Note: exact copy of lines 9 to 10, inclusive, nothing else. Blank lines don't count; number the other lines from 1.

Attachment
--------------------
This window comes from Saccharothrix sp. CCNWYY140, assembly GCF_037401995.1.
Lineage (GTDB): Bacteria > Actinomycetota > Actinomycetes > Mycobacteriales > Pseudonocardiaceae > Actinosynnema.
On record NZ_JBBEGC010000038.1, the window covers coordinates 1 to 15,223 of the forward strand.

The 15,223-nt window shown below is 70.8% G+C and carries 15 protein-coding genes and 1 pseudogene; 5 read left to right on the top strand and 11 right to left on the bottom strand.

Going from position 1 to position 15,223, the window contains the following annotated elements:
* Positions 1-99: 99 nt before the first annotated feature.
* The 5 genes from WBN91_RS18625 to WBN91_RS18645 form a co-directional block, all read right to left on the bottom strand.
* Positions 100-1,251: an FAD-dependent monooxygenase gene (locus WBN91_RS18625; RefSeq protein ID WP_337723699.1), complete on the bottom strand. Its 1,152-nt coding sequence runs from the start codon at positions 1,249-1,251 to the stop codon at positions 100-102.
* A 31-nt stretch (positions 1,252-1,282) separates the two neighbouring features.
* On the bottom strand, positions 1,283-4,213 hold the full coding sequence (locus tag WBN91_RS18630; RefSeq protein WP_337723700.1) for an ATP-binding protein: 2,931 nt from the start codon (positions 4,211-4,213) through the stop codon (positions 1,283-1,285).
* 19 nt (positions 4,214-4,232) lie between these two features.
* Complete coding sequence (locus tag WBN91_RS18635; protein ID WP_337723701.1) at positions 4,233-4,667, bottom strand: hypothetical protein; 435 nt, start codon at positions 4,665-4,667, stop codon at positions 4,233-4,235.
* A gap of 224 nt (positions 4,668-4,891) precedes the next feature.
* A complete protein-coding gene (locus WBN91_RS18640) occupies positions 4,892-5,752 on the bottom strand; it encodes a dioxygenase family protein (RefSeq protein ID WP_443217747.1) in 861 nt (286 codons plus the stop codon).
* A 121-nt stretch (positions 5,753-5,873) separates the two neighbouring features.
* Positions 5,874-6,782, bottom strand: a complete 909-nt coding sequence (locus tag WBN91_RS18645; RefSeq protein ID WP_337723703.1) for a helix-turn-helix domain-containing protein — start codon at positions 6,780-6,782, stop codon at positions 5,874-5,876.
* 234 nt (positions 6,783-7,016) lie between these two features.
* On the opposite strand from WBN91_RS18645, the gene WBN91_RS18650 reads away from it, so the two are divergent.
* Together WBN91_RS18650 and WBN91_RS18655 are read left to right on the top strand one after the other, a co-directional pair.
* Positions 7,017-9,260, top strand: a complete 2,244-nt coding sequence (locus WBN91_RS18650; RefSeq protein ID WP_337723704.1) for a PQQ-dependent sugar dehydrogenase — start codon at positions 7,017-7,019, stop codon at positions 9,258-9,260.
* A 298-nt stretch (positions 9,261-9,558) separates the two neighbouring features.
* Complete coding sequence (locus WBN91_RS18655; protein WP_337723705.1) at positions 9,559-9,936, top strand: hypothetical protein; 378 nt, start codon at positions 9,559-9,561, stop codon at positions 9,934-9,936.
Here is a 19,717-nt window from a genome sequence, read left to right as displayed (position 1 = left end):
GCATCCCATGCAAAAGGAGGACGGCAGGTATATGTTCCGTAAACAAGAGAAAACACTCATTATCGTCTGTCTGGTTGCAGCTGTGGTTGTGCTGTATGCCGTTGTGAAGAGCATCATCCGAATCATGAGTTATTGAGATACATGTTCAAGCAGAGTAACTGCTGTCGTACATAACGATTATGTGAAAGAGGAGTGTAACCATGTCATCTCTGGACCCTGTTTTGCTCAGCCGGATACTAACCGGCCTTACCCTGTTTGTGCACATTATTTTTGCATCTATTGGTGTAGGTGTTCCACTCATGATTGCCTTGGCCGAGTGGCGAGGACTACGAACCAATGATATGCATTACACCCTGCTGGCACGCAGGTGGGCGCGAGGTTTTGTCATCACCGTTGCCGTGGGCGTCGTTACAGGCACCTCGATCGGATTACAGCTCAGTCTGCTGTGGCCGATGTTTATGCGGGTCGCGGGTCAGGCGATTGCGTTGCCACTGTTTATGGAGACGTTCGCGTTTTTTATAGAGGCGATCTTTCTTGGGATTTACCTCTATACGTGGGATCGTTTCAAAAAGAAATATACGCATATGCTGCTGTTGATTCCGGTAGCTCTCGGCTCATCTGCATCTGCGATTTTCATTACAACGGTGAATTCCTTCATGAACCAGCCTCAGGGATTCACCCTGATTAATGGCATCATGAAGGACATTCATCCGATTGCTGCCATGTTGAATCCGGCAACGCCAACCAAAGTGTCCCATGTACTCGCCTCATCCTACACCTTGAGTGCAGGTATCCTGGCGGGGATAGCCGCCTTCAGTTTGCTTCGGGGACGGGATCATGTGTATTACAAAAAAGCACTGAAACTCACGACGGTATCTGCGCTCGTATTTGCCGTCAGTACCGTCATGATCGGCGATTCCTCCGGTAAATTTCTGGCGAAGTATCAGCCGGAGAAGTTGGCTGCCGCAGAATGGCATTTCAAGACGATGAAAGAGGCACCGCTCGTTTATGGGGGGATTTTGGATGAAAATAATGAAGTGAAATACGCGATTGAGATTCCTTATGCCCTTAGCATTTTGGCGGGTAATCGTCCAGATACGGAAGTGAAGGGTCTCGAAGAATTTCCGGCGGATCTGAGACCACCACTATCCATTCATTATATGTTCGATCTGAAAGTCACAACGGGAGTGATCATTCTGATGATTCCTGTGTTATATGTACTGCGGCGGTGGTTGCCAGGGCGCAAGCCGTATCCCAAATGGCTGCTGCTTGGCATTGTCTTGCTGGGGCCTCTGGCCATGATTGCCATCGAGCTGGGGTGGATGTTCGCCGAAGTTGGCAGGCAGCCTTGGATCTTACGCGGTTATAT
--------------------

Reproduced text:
* A 31-nt stretch (positions 1,252-1,282) separates the two neighbouring features.
* On the bottom strand, positions 1,283-4,213 hold the full coding sequence (locus tag WBN91_RS18630; RefSeq protein WP_337723700.1) for an ATP-binding protein: 2,931 nt from the start codon (positions 4,211-4,213) through the stop codon (positions 1,283-1,285).